Garland Hall 013
Ph.D. City University of New York
M.P.P. Harris School, University of Chicago
Dr. Bjork-James is a cultural anthropologist whose work focuses on strategies of grassroots autonomy and disruptive protest in Latin America. His primary research project studies the takeover and use of urban space by grassroots social movements in Bolivia, particularly in the city of Cochabamba. Using both anthropological and historical methods, he explores how pivotal public events generate political legitimacy, contribute to major (sometimes revolutionary) transformations in the balance of power, and provide models for future political action. The ethnographic evidence collected about these events—of social life as experienced through the human body, the meanings attached to places, and social movement practices—explains how grassroots movements exert leverage upon the state through protest. Some broader issues of interest in his research are evolving ideas of collective rights (including the right to strike, and the rights of peasants and indigenous peoples), strategic and tactical questions in collective mass action, and the role of urban space in reproducing and challenging racial and state power.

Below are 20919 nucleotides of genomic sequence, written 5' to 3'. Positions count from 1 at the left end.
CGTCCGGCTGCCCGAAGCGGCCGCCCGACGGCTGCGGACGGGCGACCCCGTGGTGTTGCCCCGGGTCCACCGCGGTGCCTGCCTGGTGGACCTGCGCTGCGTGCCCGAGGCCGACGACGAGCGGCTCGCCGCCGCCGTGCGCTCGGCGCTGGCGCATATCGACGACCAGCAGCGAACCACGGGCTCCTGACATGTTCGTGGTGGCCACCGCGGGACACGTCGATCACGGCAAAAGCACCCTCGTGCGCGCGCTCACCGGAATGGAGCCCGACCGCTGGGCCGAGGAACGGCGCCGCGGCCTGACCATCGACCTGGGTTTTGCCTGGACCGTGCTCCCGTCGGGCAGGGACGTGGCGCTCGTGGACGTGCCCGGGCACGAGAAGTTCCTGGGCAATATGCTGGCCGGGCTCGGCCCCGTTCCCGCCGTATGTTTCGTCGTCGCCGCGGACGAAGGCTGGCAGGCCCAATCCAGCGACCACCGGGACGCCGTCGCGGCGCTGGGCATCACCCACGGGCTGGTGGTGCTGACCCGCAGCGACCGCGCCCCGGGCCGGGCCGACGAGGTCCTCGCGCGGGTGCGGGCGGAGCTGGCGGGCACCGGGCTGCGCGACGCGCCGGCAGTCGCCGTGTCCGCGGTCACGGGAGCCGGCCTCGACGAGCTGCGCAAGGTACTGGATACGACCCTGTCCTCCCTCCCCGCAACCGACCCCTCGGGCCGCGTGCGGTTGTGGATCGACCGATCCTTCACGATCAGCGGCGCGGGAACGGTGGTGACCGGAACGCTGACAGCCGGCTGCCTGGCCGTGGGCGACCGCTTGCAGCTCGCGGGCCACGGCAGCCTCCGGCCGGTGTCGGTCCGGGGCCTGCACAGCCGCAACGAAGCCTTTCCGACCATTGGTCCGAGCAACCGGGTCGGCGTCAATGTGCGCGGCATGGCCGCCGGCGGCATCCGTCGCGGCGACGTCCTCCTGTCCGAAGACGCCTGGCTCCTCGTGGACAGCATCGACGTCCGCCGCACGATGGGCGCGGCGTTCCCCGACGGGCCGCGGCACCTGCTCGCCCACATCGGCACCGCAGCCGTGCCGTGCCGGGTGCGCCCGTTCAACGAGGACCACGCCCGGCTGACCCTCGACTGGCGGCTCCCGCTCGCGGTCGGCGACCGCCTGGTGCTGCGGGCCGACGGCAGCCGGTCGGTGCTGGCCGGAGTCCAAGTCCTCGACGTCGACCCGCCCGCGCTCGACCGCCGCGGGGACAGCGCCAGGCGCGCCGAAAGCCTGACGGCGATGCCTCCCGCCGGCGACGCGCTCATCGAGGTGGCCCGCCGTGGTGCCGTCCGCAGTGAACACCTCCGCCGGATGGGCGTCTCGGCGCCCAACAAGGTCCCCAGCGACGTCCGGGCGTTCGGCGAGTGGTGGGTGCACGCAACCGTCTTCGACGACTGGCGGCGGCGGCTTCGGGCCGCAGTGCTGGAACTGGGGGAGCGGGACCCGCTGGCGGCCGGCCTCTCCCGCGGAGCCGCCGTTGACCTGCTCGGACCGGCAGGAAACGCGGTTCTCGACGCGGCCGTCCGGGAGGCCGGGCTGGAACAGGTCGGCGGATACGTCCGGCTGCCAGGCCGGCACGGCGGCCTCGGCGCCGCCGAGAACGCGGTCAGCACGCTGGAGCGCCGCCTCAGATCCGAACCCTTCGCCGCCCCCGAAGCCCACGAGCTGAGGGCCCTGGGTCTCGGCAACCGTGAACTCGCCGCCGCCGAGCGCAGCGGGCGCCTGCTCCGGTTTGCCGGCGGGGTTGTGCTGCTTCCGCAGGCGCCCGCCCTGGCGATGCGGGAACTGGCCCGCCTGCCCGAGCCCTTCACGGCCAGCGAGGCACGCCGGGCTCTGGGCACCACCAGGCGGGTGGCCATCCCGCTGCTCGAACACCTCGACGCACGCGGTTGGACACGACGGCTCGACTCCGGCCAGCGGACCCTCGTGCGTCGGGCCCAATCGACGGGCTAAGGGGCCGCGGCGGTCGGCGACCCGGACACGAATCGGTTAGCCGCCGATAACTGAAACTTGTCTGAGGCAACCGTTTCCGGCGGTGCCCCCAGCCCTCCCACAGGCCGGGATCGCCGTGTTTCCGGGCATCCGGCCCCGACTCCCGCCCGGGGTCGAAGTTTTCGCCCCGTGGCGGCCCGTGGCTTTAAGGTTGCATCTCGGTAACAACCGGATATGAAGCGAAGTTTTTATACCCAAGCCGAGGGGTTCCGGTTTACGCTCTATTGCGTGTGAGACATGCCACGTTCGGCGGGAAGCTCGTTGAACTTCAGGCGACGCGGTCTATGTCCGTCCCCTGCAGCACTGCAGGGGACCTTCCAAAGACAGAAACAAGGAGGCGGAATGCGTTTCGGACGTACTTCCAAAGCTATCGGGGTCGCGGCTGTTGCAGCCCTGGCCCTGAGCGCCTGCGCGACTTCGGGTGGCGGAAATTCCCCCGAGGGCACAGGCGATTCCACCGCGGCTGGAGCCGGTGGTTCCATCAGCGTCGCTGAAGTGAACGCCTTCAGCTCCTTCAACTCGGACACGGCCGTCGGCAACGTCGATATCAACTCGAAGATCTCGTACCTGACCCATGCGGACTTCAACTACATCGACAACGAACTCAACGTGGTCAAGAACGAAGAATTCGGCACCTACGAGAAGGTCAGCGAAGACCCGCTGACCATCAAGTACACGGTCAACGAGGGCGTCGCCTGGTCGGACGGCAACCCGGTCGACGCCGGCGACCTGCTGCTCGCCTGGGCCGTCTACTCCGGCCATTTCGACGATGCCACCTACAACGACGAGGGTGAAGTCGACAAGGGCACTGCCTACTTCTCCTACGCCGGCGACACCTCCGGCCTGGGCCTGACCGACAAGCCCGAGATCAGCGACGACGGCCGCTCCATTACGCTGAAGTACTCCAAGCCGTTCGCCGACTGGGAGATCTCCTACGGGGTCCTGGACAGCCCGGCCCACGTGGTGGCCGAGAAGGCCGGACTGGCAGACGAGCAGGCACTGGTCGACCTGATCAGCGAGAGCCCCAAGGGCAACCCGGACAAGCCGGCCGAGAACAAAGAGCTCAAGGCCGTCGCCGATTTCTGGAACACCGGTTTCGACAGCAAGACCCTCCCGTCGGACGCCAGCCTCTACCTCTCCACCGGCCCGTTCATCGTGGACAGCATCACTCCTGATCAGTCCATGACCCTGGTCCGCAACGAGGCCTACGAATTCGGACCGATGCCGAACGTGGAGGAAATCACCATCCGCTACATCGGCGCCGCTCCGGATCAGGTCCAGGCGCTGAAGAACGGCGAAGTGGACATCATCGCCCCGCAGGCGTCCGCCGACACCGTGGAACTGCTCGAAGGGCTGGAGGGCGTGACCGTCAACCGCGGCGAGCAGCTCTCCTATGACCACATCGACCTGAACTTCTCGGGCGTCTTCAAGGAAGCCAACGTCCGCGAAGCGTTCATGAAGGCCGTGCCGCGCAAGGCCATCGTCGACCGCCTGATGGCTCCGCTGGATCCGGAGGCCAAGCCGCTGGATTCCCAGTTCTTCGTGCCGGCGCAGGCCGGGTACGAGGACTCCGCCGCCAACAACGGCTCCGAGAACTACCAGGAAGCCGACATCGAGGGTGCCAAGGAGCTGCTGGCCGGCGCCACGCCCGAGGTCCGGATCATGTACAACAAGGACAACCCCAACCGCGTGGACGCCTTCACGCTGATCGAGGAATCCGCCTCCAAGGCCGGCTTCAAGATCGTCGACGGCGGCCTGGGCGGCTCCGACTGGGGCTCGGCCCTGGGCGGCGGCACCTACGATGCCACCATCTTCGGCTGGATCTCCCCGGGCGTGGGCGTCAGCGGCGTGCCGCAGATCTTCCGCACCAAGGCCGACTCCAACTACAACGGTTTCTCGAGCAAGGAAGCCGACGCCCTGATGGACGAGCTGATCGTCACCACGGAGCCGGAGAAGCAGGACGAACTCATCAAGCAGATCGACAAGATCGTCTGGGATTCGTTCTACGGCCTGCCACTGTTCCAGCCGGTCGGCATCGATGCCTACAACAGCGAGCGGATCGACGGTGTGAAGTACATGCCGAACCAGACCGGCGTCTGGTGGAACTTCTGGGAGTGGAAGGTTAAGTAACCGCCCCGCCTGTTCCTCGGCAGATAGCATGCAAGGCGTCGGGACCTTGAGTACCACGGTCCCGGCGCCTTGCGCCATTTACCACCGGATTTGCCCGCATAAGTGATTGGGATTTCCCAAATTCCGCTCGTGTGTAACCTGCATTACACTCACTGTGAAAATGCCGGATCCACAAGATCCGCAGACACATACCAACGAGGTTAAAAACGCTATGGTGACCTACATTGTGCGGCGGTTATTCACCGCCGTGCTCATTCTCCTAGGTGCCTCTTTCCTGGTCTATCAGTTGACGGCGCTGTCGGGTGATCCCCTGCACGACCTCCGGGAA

He has taught at Hunter College, Baruch College, and New College of California. He worked for several years supporting indigenous communities affected by oil drilling in Colombia, Nigeria, and Alaska. His writing has appeared in the Journal of Latin American and Caribbean Anthropology, the Journal of Peasant Studies, and Anthropology Now.